Narrow Head are on a mission to fill a void left by today’s lack of hard-hitting guitar-centric music. Motivated by guitarist/vocalist Jacob Duarte’s belief that “nobody has riffs anymore,” the Dallas band’s second full-length release, 12th House Rock, is a no-nonsense, 52-minute crash course in head-banging.
12th House Rock finds the group moving away from the more shoegaze elements they explored on their 2016 debut Satisfaction, swapping out the reverb-soaked chords and affected vocals for crunchy distortion, faster tempos, and a clearer style of singing. The influence of 90s alternative music is in full force and all-encompassing, allowing the album to feel instantly familiar, but still exciting. Songs like lead single “Night Tryst”, with its rolling heavy bass groove and breakneck beat, would sound right at home on Soundgarden’s Badmotorfinger, while tracks like “Stuttering Stanley” that layer in cleaner guitars with Duarte’s sometimes nasally punk vocals channel Mineral’s The Power of Failing.
The pivot to a more focused, straightforward sound creates more space for Duarte’s lyrics, which touch on heavy themes such as self-deprecation, addiction, and isolation. On “Hard to Swallow”, the guitars are broken up with shrill harmonics and pick rakes, matching the heavy machine-press beat as Duarte sings “crush it up and see”, before he desperately pleads with himself, screaming “cut it out!” during the chorus. The pulverizing and frantic “Crankcase” acts a cynical, blaring alarm clock as Duarte recalls going days without sleep, building to the point of bursting with scorching, panicked guitar solo that screeches to a halt. “Nodding Off” comes off as the crash that follows such a bender, a hypnotically heavy lullaby carried by guitar that impressively sounds shimmering and muddy at the same time.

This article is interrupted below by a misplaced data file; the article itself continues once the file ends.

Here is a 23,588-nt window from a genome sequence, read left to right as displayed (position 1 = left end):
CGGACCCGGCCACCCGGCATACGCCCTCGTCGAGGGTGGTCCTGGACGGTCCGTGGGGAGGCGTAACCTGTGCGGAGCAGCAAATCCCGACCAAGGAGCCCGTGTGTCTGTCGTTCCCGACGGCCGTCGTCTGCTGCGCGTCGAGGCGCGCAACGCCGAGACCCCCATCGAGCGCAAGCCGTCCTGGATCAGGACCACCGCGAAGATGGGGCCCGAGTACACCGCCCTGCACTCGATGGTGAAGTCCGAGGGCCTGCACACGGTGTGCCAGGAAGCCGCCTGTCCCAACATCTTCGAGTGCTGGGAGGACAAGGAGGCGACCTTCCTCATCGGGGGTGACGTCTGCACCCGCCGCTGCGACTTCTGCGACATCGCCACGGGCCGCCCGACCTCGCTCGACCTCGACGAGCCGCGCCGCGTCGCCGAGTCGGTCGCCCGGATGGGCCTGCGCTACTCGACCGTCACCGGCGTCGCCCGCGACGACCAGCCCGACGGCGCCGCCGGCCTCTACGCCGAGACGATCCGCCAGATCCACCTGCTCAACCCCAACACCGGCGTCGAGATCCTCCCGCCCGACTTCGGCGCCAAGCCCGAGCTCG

On the majority of the songs on 12th House Rock, the band demonstrates a tightness and a singleness of purpose that allows the music to match the mood of what seem to be intimately personal lyrics. Narrow Head make you feel like you are sitting in a room with them as they bulldoze their way through the tracklist.
That feeling is temporarily disrupted with “Delano Door”, which features vocalist Erica Miller of Big Bite/Casual Hex on lead vocals for the verses. Clocking in at over six minutes, the plodding bass serves as a nest for Miller’s atonal delivery of bad high school poetry that can’t quite be redeemed by Duarte’s choruses. Perhaps this would have worked as a standalone collaboration, it simply disrupts the personal nature created by the rest of the record, especially because it follows “Wastrel”, the most intimate track on the record that features only Duarte and a sparsely-picked acoustic guitar.
At the end of the day, 12th House Rock hits nearly all of the marks that Narrow Head set out to knock down. It’s a bold move to completely move away from a sound that brought them an audience in the first place, and it could definitely be a jarring experience for fans who thought they would continue to carry the torch for shoegazers into the future. However, the progression definitely pays off, and 12th House Rock is a kick-ass record that channels the spirit of hard-rock greats of the 90s and shows reverence for the eternal power of the riff.